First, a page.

But how do you make that change? Switching platforms can be disruptive, so it's important to get things right the first time.
Loffler is now performing a near-constant stream of cloud migrations, and along the way we've developed best practices that make our migrations successful. Whether you're new to the cloud, migrating to the cloud yourself or working with a cloud migration company to do the work for you, here are our recommendations:
1. Assess what can be migrated separately.
Don't assume you need to move everything at once. While there are instances where you need to move your whole infrastructure for compliance reasons or to replace old servers, often things are better broken into smaller pieces.
Do you have any systems that are independent of others, which can be moved without impacting anything else? Consider whether your accounting software, ERP (enterprise resource planning tool) or telephones can be sent to the cloud individually. This can minimize disruption and make the move gradual and manageable.
2. Decide what to rebuild and what to relocate.
Some tasks can be easily moved to the cloud by a "lift-and-shift" approach. Many servers and programs, for example, can be moved as-is, often with minimal vendor involvement.
On the other hand, if an application is due for an update, it's often better to start from scratch and build it new in the cloud. You can test the new version of your application in the cloud safely and make the switch once it's been fully vetted.
3. Consider hybrid cloud architectures.
4. Pick a move date, and work your way backward.
Everyone wants their cloud migration to be smooth, and time management is a key component of any smooth cloud migration. The move date you choose will provide a deadline, from which you can work backward to develop and schedule a detailed migration plan. The sooner you start, the better. Leave in some extra wiggle room for holidays and unexpected delays.
5. Get vendor sign-off on all planned changes.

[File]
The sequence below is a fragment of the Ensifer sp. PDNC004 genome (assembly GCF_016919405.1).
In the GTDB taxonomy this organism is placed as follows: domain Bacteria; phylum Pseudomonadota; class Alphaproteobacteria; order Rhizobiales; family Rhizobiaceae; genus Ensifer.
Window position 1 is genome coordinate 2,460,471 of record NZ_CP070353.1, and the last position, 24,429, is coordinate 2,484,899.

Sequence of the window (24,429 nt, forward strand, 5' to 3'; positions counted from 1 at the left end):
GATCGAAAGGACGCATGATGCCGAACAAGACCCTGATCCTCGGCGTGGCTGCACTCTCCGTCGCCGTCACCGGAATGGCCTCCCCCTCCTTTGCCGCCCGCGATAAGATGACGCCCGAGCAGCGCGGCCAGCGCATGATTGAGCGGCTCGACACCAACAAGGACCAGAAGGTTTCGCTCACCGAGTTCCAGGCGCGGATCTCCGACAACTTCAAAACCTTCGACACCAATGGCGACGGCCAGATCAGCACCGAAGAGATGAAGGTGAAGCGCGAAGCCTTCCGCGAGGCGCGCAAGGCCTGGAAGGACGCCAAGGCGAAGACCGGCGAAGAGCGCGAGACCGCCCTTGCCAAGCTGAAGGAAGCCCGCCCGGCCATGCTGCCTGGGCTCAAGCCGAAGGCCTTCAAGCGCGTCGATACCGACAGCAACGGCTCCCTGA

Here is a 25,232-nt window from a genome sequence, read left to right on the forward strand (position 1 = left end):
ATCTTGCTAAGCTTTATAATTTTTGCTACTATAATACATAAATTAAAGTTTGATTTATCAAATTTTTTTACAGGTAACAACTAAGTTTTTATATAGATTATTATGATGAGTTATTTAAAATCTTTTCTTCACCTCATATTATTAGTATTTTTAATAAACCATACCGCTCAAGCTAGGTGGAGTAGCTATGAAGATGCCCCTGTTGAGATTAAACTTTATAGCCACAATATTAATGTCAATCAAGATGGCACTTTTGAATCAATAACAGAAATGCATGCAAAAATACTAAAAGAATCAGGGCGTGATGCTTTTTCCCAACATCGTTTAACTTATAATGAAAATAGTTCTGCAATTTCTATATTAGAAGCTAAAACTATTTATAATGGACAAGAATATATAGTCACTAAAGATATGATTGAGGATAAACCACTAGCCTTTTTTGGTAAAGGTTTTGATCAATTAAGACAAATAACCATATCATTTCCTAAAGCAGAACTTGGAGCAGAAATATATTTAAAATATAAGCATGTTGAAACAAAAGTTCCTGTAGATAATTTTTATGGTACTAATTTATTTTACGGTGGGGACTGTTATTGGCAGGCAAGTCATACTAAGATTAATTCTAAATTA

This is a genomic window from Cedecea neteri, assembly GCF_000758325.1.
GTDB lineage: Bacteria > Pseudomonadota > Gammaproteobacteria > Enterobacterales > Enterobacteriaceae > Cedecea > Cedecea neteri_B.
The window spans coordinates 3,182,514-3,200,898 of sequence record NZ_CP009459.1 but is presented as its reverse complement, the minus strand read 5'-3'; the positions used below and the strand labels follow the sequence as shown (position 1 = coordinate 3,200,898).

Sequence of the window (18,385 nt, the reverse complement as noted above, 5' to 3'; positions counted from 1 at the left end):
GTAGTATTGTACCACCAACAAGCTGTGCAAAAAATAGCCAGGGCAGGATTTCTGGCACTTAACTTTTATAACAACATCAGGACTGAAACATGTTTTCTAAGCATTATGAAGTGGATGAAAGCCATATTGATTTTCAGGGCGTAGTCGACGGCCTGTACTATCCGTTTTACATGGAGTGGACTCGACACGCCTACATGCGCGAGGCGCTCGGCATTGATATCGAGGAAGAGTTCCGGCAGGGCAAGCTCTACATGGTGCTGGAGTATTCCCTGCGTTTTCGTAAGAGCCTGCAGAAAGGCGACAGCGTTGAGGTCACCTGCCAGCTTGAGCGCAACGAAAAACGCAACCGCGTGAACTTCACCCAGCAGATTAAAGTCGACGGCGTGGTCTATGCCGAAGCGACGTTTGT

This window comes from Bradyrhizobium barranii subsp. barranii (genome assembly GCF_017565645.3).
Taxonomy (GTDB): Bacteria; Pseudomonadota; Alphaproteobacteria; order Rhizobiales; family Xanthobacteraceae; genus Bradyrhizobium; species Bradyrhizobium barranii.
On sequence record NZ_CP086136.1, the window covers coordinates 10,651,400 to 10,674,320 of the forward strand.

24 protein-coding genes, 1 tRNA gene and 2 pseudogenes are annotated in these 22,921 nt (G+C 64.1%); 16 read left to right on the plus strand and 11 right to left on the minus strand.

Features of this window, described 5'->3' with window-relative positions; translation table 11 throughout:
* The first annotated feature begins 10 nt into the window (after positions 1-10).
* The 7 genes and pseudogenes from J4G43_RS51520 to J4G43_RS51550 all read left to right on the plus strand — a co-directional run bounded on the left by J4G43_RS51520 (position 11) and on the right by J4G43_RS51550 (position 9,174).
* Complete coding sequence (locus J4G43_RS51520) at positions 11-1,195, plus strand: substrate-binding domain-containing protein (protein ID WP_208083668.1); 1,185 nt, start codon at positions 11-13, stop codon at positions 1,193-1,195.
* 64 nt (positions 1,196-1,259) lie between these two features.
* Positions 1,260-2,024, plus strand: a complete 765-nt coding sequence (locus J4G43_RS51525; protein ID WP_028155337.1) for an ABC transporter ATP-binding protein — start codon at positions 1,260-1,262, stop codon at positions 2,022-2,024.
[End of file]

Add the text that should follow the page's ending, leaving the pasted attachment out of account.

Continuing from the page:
One software provider might insist on Windows Server 2016, and another might not support it. Get those details early on, and you can adjust without stalling the project. Third-party software vendors are a major source of project delays. Plan and manage accordingly, and make sure all parties agree to your project plan.
6. Have a roll-back plan.
Assume there's a chance you'll need to abort the migration. Make sure there's a fallback plan. Perform a dry run of the migration two weeks beforehand. Insist that all parties keep track of the time taken to migrate and to fallback, so you can plan accordingly.
7. Adjust your new environment based on real-world performance.
Have your cloud architects closely monitor your servers after the migration and review them periodically. You can save cash by shrinking under-utilized servers and improve performance by increasing where needed. That's the great thing about the cloud: you pay for only what you use, and you can adjust very quickly.
8. Secure your cloud systems upfront.
Each cloud platform provides ways to secure and audit your systems. You should plan on recurring security audits to ensure that your users and systems are secure. Use the Principle of Least Privilege: each user and system should only be allowed to access the resources it requires. A well-architected cloud will have multiple layers of security to keep you safe. Read more in our post on looking to the cloud for business continuity.
9. Perform quarterly or yearly architecture audits of your cloud environment.
Some things to review regularly:
- Security standards: Are they still in place?
- Temporary resources: Are there any that can be cleaned up to save cost?
- Other resources/platforms: Are there any that should be moved to a newer size/version? Any current platforms near end-of-life?
- Efficiency: Can efficiency be increased? Perhaps some servers can be shut down after-hours to save cost. Reserved instances (when you commit to a defined level of usage) can give major cost savings, in exchange for locking in a year-long contract for a certain server.
We invite you to take these best practices with you as you build your cloud migration strategy. As always, a technology partner you trust can help plan, execute and maintain your new cloud environment. Loffler would love to be your trusted partner on the next phase of your business technology.
Jon is a Network Engineer in the IT Services Group at Loffler. He has worked in IT for over 20 years, focusing on server configuration and network security. Lately, his focus has been helping clients move to Microsoft’s Azure cloud. In his free time, Jon collects far too many musical instruments and tries to find time to play them all.